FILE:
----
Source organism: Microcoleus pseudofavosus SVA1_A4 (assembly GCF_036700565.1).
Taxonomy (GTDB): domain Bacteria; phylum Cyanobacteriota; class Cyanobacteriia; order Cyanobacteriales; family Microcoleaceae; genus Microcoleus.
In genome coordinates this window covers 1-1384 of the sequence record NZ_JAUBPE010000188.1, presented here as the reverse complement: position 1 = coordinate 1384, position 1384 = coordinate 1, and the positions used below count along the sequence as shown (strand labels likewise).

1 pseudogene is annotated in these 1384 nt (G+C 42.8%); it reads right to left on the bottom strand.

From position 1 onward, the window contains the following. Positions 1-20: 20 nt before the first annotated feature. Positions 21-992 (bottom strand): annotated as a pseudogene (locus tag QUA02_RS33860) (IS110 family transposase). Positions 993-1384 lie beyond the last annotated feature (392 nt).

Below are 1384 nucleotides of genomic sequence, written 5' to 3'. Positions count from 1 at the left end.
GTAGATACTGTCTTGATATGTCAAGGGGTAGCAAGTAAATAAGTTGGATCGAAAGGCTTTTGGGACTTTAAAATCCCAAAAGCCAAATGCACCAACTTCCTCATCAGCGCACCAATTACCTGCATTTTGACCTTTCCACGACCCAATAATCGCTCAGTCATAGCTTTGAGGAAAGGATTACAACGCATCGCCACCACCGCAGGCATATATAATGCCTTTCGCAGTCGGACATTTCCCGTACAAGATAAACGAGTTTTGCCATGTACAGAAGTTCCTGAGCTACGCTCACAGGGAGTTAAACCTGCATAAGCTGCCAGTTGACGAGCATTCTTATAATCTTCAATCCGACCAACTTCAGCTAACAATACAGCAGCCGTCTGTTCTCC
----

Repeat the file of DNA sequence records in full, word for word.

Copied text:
Source organism: Microcoleus pseudofavosus SVA1_A4 (assembly GCF_036700565.1).
Taxonomy (GTDB): domain Bacteria; phylum Cyanobacteriota; class Cyanobacteriia; order Cyanobacteriales; family Microcoleaceae; genus Microcoleus.
In genome coordinates this window covers 1-1384 of the sequence record NZ_JAUBPE010000188.1, presented here as the reverse complement: position 1 = coordinate 1384, position 1384 = coordinate 1, and the positions used below count along the sequence as shown (strand labels likewise).

1 pseudogene is annotated in these 1384 nt (G+C 42.8%); it reads right to left on the bottom strand.

From position 1 onward, the window contains the following. Positions 1-20: 20 nt before the first annotated feature. Positions 21-992 (bottom strand): annotated as a pseudogene (locus tag QUA02_RS33860) (IS110 family transposase). Positions 993-1384 lie beyond the last annotated feature (392 nt).

Below are 1384 nucleotides of genomic sequence, written 5' to 3'. Positions count from 1 at the left end.
GTAGATACTGTCTTGATATGTCAAGGGGTAGCAAGTAAATAAGTTGGATCGAAAGGCTTTTGGGACTTTAAAATCCCAAAAGCCAAATGCACCAACTTCCTCATCAGCGCACCAATTACCTGCATTTTGACCTTTCCACGACCCAATAATCGCTCAGTCATAGCTTTGAGGAAAGGATTACAACGCATCGCCACCACCGCAGGCATATATAATGCCTTTCGCAGTCGGACATTTCCCGTACAAGATAAACGAGTTTTGCCATGTACAGAAGTTCCTGAGCTACGCTCACAGGGAGTTAAACCTGCATAAGCTGCCAGTTGACGAGCATTCTTATAATCTTCAATCCGACCAACTTCAGCTAACAATACAGCAGCCGTCTGTTCTCC